It wasn’t long after her mother died my wife asked if her father could live with us. We had an empty apartment upstairs. Dad wouldn’t be much trouble, she said. He was old now and had difficulty getting around. We put a stair lift in so he could ride up to his apartment. Otherwise he walked pretty well with a cane.
Dad would come down for dinner, and we'd put our pit bull—a not too friendly pit bull—in the basement. Dad would eat, chat a bit and then ride his stair lift back upstairs. But when the chair developed a mechanical problem, Dad was stuck upstairs.
I called the company and they were nice but said the repairman couldn’t come for a week. I explained Dad’s situation and the repairman still couldn’t come for a week. A week later the repairman rang the doorbell, tool box in hand. I had taken the afternoon off work because that was easier for me than for my wife. We had put Dad in a rest home until the stairlift got fixed.
After checking the machine and calling the office, the repairman said the lift needed a part not in stock. It would take three days to arrive. I agreed to be there three days later but the phone rang in the morning and the part had not arrived. It would take three more days and I agreed again to be there to let him in. But three days later the phone rang and still no part. Could we wait three more days. What choice did we have.
The day finally arrived and the phone didn’t ring so I came home and waited for the repairman. He wasn't on time so I sat and thought about, of all things, the assassinations of John Kennedy, Martin Luther King and Robert Kennedy.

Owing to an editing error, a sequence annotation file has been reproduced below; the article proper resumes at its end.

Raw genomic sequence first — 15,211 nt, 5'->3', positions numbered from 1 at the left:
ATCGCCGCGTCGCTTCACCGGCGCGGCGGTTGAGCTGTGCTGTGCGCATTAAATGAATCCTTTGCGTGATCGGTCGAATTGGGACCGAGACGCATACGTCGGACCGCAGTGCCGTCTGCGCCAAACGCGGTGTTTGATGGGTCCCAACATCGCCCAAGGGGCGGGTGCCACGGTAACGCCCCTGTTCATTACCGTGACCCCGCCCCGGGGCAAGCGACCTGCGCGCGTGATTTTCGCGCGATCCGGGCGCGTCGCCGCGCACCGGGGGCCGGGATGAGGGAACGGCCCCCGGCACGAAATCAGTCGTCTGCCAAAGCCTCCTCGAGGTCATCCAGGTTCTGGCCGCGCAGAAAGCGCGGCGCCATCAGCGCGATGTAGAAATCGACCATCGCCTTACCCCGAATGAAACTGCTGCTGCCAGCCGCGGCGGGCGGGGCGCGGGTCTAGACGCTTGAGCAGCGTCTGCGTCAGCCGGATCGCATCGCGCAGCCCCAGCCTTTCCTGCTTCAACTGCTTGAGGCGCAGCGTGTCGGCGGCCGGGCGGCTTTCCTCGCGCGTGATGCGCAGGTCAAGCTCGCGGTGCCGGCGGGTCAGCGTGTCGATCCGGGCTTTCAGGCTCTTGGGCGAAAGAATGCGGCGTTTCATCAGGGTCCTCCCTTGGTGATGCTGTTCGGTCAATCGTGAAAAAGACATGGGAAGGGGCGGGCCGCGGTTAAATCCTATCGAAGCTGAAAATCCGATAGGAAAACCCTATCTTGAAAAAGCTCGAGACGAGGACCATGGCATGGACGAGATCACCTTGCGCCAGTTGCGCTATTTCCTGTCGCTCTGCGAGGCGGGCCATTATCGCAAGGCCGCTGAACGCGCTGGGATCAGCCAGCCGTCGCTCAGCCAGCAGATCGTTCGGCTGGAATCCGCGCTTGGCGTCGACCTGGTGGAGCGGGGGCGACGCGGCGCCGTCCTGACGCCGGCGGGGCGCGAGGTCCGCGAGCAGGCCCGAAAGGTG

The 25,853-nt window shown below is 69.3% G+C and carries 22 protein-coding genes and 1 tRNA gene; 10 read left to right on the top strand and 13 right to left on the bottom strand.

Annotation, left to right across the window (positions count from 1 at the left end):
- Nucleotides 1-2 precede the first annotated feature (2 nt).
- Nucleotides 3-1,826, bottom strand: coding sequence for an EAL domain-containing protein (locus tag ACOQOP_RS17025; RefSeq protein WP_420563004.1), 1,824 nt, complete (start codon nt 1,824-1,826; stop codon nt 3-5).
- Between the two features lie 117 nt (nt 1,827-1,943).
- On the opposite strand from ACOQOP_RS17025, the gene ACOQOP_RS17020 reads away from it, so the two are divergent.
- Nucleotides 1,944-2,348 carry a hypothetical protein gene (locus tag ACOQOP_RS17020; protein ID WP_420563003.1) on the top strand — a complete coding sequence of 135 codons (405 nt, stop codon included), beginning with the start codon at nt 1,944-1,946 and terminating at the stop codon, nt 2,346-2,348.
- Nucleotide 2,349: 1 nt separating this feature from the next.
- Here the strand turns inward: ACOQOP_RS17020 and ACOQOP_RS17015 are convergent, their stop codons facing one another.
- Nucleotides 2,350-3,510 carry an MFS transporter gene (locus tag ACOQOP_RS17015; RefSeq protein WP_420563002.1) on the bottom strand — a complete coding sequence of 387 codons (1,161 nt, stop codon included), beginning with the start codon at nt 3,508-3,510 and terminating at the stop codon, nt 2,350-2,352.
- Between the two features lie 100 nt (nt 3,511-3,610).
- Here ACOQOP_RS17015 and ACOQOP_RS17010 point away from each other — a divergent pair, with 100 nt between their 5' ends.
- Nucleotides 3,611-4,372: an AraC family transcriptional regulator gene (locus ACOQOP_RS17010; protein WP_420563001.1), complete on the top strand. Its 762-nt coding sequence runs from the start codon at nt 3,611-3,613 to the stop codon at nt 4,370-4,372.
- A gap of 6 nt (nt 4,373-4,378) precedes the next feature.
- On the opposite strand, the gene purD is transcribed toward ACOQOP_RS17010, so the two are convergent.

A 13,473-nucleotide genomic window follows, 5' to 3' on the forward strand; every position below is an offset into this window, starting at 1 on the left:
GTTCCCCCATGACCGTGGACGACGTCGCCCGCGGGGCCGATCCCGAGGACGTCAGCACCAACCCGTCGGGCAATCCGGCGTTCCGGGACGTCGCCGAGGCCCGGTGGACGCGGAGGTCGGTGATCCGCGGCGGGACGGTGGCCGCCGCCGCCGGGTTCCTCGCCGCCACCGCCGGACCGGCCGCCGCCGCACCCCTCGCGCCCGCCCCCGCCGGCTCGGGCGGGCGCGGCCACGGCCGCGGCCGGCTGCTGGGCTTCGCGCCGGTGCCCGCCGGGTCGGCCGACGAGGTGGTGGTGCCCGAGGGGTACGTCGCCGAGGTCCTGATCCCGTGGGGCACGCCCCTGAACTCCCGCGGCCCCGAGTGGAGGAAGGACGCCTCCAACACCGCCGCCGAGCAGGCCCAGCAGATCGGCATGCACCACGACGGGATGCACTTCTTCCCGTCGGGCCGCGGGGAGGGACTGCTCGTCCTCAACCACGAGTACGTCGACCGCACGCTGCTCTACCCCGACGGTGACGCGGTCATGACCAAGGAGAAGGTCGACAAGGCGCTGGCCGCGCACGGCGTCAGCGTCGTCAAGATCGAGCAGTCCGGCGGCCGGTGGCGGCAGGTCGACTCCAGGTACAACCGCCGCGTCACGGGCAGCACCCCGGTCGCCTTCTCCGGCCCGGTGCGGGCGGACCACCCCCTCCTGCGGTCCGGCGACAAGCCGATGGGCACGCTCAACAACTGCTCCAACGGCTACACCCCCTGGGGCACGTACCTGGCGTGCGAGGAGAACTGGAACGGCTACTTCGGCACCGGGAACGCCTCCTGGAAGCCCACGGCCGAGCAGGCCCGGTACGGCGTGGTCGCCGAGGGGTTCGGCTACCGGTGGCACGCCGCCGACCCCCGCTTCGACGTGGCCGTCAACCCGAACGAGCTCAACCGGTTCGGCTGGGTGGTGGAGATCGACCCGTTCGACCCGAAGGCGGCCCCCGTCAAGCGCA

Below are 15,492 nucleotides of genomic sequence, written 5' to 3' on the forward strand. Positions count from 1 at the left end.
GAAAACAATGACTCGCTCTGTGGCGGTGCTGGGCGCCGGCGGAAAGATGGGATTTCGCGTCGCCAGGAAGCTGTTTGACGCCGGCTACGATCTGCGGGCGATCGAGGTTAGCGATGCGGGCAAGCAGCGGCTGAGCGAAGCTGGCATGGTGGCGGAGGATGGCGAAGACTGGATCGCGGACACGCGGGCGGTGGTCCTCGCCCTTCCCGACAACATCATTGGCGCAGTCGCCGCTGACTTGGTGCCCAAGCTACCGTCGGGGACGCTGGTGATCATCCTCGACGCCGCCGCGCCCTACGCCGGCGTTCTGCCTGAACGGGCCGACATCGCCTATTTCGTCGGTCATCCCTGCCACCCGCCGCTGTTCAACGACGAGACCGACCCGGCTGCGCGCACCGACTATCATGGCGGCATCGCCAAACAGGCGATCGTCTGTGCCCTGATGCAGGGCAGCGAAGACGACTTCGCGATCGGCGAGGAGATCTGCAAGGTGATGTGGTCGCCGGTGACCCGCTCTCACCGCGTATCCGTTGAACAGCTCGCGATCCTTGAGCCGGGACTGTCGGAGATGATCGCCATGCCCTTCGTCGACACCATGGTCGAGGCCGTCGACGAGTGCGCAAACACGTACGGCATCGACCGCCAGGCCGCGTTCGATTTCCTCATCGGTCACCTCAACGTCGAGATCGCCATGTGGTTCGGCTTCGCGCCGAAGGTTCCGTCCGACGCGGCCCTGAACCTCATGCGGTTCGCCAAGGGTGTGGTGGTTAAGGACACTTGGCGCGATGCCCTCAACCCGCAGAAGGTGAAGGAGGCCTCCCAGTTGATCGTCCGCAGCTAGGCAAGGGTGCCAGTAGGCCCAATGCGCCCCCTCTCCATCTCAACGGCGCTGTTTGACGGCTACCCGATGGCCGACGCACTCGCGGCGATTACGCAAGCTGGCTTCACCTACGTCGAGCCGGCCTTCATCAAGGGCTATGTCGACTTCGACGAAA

I was young then and liked Robert Kennedy. I remembered one famous quote of his when an interviewer asked how he handled political dirty tricks. Kennedy smiled and said he always chose not to get mad but to get even. That made sense to me at the time, young as I was, but now in later years I had stopped getting even when I might have done that in the past.
Finally the doorbell rang and I went to answer it but suddenly stopped. I went to the basement door and let the pit bull come up. Then I answered the door and stepped back. The repairman never had a chance to say hello.
It took another three weeks for a different company to fix the stair lift. Dad was very happy to get home. Our pit bull was put down. A month later we bought another pit bull pup from the same breeder. No problems with the stair lift since then. I would have voted for Robert Kennedy.